India’s contradictions on show amid Trump visit
26 Feb 2020|

The contradictions afflicting India under Prime Minister Narendra Modi have been in full display over the past few days. US President Donald Trump’s 36-hour visit became an occasion for the display of bonhomie between him and Modi. This was accompanied by an extravagant show of welcome for the visiting dignitary and visits to Mahatma Gandhi’s Sabarmati Ashram and to the Taj Mahal, the Mughal monument that Indian author Rabindranath Tagore described as ‘a teardrop on the cheek of time’.

The visit also demonstrated the increasing importance of India in America’s geostrategic calculations. Trump said more than once that the most sophisticated American weapon systems (‘the best in the world’, according to him) were open for purchase by India. A US$3 billion deal for the supply of AH-64 Apache and MH-60R Romeo helicopters and other defence equipment to India was finalised during the visit. The US is now the second largest supplier of arms to India after Russia, with which New Delhi has had a longstanding arms-supply relationship.

However, critics have noted that unlike most purchases from Russia, weapon systems sold by the US don’t include technology transfer and therefore don’t enhance indigenous capabilities in the long run. They have also pointed out that the American interest in bolstering India’s defence capability has more to do with using India to balance and contain the growth of China’s power in the Indo-Pacific and preserve American supremacy in the region than with helping India to emerge as an autonomous power centre. In the long run, they argue, this will be deleterious for Indian interests and unnecessarily force it into an antagonistic relationship with a powerful neighbour with which it shares a border and a flourishing trade relationship. China is the leading exporter of goods to India, while the US is the largest importer of Indian goods.

Critics have also pointed out that Trump was ambivalent in his comments about India’s archrival Pakistan. Trump, to the consternation of the Indian establishment, publicly stated that his administration has very good relations with Pakistan, which he categorised as a valuable friend. It was a clear signal that the US considers Pakistan an irreplaceable asset in its attempt to withdraw its forces from Afghanistan. That will be impossible without an agreement with the Taliban, which is seen as Pakistan’s protégé. With such an agreement around the corner, Islamabad is seen as indispensable to the process.

The main disappointment for the Indians was that the visit failed to produce a much-awaited trade agreement. The deal has been held up because of India’s refusal to open its economy to the import of American goods and services to the extent demanded by Washington and thus reduce the trade imbalance between the two countries. Trump nevertheless emphasised in his public pronouncements that a landmark trade agreement that satisfied both sides would materialise by the end of the year.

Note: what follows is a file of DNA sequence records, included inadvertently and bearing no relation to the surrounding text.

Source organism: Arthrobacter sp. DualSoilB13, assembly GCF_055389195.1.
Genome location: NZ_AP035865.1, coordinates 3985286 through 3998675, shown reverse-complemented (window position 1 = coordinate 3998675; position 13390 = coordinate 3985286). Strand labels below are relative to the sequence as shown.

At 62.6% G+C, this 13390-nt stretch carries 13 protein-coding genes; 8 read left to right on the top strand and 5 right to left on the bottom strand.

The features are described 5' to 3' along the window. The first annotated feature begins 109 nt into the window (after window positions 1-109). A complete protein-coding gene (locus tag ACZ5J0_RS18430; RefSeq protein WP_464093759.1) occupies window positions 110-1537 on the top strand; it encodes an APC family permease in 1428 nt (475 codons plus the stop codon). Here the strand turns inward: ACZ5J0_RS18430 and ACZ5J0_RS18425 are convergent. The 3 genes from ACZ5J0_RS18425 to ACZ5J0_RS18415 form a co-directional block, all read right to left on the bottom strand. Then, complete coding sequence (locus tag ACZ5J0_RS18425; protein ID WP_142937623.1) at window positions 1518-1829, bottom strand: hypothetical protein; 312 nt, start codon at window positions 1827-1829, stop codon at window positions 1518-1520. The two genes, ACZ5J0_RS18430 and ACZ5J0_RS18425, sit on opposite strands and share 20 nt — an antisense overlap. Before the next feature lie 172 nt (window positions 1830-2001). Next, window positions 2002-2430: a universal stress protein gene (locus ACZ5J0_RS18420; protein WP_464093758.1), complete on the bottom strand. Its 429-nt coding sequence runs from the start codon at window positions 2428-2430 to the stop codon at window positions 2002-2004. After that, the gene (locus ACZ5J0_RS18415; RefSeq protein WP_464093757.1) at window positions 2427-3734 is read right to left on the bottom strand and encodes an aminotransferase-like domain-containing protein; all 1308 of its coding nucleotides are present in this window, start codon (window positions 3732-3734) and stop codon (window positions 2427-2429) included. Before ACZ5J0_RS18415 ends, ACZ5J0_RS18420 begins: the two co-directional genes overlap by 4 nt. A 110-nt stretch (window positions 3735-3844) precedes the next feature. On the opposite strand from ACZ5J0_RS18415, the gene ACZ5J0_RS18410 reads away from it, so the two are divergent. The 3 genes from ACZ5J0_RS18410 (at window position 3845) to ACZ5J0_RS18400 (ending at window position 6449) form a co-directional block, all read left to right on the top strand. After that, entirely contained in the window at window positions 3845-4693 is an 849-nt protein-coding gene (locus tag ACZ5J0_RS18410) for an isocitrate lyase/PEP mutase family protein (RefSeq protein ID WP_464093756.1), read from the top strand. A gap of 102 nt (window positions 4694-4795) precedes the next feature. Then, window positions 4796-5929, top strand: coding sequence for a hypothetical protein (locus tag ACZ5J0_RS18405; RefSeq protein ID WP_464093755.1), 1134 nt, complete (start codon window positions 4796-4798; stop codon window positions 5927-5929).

As the Indian electronic media was breathlessly covering Trump’s visit and his extraordinary reception in the country, many TV channels had to split their screens to simultaneously cover what almost seemed a tale of two cities, the confrontation and blood-letting between protestors for and against the citizenship amendment act (CAA) in seven districts in north-eastern Delhi, a few kilometres from where the Trump–Modi discussions were taking place.

The rioting started as a result of an inflammatory public demand by a local leader of Modi’s Bharatiya Janata Party, Kapil Mishra, that the police remove anti-CAA protestors engaged in sit-ins forthwith or else his supporters would do the job. The clashes have so far left more than a dozen people dead, leading to demands that the army be called in to restore order. The confrontation has now taken on a distinctly communal colour in pitting Hindus against Muslims and has the very real potential to spread to other parts of the country.

The passage of the CAA by the Indian parliament has since mid-December led to protests in various parts of the country. Its opponents, both Hindus and Muslims, argue that it discriminates against Muslims by setting up a fast track to citizenship for people of all faiths other than Islam who have migrated, mostly illegally, from Pakistan, Bangladesh and Afghanistan to India. The constitutionality of the act has been challenged in the Supreme Court, which is still to pronounce judgement in the case.

The protestors taking part in sit-ins, who are primarily Muslim women, are demanding that the CAA be repealed as it is linked with the proposed national register of citizens. They feel the register could be used to deny Indian citizenship to large numbers of Muslims who may then face expulsion or incarceration as illegal aliens. The CAA, along with the proposed register, has become a major, if not the most, divisive issue in India.

Trump, when asked at his press conference about the issue, declared, ‘I don’t want to discuss that. I want to leave that to India and hopefully they’re going to make the right decision for the people.’ He did praise India’s religious diversity, but shied away from the subject of religious freedom in the country, saying that Modi told him he wants people to have religious freedom and has worked ‘really hard’ to achieve it. Trump said he’d heard about the individual attacks but didn’t discuss it with Modi.

The outbreak of communal violence in the national capital during Trump’s visit has not had any impact on the outcome of the Indian–American negotiations on strategic and economic issues. However, it is likely to have embarrassed the Indian government by exposing societal fissures that it would have rather kept under wraps so that the media could concentrate only on the grandiose reception the president received and the effusiveness of his praise for the prime minister.